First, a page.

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perhaps the lost work of Ctesias on India, to whose writings he occasionally allucles, supplied him with some materials. The Indian elephant, however, was, there is reason to believe, never known to the ancient Greeks in Aristotle's time, but there can be no doubt that the African species was tolerably well known. It is true that we do not read of elephants being employed in war before the time of Pyrrhus, who, in B.c. 280, made use of these animals in the war with Tarentum against the Romans. Pyrrhus was King of Epirus, a country which adjoined Macedon, and as the elephant was used by him not more than forty years after the death of Aristotle for the purposes of warfare, it is probable that the people of Epirus had long before that time been acquainted with elephants, which they could have procured from the Carthaginians, who also in the time of Hannibal (B.c. 210) certainly, if not before, used these animals in war. But be this as it may,

it is evident that Aristotle's knowledge of the habits and form of the elephant does not oblige us to suppose that any specimens were procured for him through the liberality of Alexander; on the contrary, there is good reason for believing that the best and most reliable sources of information are to be traced to authorities nearer bome.

The editions of Aristotle's · History of Animals,' whose titles we have given at the head of this article, demand from us a few words of notice. Scaliger's work, which probably is indebted, as Külb has remarked, to the labours of the learned naturalist Gesner, who has admirably commented on the observations of the ancients in Natural History, was followed by that of Camus, containing the Greek text, with a French translation, which, on the whole, is commendable, and a volume of notes, which, though they do not answer the present demands of zoological science, are valuable, as comprising under their respective heads all that Aristotle has said on the various subjects. Schneider's edition is far superior to any other ; it is the work of an erudite scholar and an excellent naturalist. Kulb's German edition has quite superseded that of Strack. The translator tells us, that he endeavours to avoid Strack's faults-of not adhering sufficiently to the Greek text, and of making too little of the idiom of the German language.' Külb has embodied in his short, but valuable, foot-notes the remarks of Billerbeck, Müller, Wiegman, and others, who have studied Ancient Natural History. The English version of Cresswell—which forms one of Mr. Bohn's classical translations-quite supersedes the uncouth and incorrect version of Taylor. This translation, on the whole, is carefully made, but we miss the foot-notes which illustrate the very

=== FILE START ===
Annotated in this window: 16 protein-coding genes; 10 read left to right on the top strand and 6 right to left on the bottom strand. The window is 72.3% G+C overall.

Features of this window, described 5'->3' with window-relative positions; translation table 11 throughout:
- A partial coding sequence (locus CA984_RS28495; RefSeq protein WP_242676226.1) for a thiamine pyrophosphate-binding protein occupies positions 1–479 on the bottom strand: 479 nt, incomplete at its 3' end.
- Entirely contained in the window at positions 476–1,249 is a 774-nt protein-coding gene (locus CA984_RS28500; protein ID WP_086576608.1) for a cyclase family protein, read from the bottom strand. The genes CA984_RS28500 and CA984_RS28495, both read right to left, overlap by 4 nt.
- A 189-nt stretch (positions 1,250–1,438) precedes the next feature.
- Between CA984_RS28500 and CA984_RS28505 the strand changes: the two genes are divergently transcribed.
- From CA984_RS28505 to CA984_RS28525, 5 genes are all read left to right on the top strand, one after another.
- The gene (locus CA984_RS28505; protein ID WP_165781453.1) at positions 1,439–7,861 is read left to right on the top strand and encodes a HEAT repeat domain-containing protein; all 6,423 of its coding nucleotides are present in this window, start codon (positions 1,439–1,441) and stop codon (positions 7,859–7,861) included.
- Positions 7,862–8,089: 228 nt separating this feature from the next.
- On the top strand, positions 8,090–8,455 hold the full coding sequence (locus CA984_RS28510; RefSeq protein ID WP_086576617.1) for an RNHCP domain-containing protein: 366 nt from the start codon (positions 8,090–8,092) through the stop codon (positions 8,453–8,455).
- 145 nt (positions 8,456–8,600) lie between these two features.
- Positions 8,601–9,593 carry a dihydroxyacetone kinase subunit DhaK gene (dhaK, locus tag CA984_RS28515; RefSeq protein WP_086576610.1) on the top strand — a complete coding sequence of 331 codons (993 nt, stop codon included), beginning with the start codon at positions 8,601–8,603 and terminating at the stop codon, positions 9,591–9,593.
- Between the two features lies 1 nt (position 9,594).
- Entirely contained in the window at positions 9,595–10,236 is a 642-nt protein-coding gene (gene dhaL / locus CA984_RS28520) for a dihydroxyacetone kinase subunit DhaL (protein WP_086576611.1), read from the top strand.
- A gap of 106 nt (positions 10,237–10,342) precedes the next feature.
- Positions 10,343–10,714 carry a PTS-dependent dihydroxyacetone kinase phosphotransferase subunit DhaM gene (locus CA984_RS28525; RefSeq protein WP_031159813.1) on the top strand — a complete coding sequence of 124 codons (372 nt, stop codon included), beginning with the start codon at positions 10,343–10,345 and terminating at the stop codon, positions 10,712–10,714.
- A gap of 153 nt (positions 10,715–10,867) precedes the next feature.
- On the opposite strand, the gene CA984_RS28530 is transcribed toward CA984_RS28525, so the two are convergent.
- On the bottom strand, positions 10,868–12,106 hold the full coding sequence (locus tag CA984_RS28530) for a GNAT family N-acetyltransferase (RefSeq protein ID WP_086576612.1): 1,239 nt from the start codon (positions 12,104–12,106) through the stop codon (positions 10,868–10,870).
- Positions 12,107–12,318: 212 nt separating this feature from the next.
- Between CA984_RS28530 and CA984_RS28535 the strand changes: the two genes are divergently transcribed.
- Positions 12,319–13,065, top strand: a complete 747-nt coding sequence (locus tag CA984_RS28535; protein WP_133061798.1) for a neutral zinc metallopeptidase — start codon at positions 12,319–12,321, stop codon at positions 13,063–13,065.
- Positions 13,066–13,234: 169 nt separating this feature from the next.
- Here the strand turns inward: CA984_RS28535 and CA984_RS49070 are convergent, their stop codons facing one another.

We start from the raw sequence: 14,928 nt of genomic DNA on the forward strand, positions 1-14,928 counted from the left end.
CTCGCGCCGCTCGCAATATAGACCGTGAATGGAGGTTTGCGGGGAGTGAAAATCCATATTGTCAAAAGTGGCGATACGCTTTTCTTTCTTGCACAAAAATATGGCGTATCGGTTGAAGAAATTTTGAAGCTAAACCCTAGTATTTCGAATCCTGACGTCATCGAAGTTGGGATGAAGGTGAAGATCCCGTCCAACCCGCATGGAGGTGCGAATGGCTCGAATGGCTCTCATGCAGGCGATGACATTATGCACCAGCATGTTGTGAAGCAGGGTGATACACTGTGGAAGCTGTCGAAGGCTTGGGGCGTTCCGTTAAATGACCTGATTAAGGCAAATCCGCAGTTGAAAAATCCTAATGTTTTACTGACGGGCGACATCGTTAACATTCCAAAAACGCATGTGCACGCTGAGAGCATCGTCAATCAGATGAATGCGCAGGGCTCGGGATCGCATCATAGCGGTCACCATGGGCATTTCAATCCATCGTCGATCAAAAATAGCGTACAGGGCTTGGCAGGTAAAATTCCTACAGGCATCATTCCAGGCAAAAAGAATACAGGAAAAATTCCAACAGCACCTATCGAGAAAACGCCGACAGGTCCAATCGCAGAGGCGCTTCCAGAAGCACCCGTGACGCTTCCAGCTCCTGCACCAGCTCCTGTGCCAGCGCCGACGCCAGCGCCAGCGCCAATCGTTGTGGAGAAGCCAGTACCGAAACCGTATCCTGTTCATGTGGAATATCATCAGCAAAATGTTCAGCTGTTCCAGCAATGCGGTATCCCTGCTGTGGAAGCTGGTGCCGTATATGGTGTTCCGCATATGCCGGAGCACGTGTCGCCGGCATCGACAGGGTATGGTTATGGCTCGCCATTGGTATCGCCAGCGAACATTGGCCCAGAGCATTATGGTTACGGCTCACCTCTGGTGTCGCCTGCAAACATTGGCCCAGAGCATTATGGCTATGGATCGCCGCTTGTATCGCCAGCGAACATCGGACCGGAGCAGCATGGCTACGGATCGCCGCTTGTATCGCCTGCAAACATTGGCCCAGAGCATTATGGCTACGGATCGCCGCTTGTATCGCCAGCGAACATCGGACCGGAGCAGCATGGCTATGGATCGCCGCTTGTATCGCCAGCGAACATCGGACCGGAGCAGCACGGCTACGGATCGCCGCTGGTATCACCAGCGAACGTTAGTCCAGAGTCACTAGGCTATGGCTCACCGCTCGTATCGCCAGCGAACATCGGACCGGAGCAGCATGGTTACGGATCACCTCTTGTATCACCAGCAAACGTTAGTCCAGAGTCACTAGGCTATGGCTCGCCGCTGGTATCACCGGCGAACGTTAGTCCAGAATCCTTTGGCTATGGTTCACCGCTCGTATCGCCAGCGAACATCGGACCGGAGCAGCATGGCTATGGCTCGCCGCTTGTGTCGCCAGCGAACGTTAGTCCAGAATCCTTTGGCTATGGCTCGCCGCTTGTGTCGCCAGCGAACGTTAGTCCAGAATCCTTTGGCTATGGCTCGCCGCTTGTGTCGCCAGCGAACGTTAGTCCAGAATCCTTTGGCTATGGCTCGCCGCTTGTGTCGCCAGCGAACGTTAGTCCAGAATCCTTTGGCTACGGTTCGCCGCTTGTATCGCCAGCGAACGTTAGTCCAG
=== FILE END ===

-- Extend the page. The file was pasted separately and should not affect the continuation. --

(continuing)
useful